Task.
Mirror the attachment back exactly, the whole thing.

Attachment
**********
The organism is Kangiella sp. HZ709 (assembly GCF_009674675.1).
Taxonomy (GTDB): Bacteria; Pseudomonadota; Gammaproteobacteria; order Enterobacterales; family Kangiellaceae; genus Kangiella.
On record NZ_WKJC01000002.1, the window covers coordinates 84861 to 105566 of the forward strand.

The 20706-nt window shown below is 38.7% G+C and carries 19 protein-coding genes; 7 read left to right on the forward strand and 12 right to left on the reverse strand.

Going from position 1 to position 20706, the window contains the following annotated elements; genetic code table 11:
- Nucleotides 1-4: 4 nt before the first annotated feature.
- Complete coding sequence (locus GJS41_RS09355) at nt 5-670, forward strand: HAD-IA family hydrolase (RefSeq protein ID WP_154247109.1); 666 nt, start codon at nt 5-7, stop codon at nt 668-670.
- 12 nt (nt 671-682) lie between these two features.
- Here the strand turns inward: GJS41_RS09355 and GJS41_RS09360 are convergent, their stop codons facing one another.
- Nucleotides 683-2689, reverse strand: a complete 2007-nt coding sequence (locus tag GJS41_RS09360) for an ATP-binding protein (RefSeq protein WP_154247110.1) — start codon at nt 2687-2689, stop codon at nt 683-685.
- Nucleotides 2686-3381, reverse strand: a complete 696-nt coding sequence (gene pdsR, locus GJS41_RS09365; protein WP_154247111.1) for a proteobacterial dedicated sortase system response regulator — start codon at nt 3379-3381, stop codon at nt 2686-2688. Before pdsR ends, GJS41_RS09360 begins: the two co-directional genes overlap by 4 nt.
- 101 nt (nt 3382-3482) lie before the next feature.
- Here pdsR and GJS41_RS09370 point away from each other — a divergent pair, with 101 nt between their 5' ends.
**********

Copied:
The organism is Kangiella sp. HZ709 (assembly GCF_009674675.1).
Taxonomy (GTDB): Bacteria; Pseudomonadota; Gammaproteobacteria; order Enterobacterales; family Kangiellaceae; genus Kangiella.
On record NZ_WKJC01000002.1, the window covers coordinates 84861 to 105566 of the forward strand.

The 20706-nt window shown below is 38.7% G+C and carries 19 protein-coding genes; 7 read left to right on the forward strand and 12 right to left on the reverse strand.

Going from position 1 to position 20706, the window contains the following annotated elements; genetic code table 11:
- Nucleotides 1-4: 4 nt before the first annotated feature.
- Complete coding sequence (locus GJS41_RS09355) at nt 5-670, forward strand: HAD-IA family hydrolase (RefSeq protein ID WP_154247109.1); 666 nt, start codon at nt 5-7, stop codon at nt 668-670.
- 12 nt (nt 671-682) lie between these two features.
- Here the strand turns inward: GJS41_RS09355 and GJS41_RS09360 are convergent, their stop codons facing one another.
- Nucleotides 683-2689, reverse strand: a complete 2007-nt coding sequence (locus tag GJS41_RS09360) for an ATP-binding protein (RefSeq protein WP_154247110.1) — start codon at nt 2687-2689, stop codon at nt 683-685.
- Nucleotides 2686-3381, reverse strand: a complete 696-nt coding sequence (gene pdsR, locus GJS41_RS09365; protein WP_154247111.1) for a proteobacterial dedicated sortase system response regulator — start codon at nt 3379-3381, stop codon at nt 2686-2688. Before pdsR ends, GJS41_RS09360 begins: the two co-directional genes overlap by 4 nt.
- 101 nt (nt 3382-3482) lie before the next feature.
- Here pdsR and GJS41_RS09370 point away from each other — a divergent pair, with 101 nt between their 5' ends.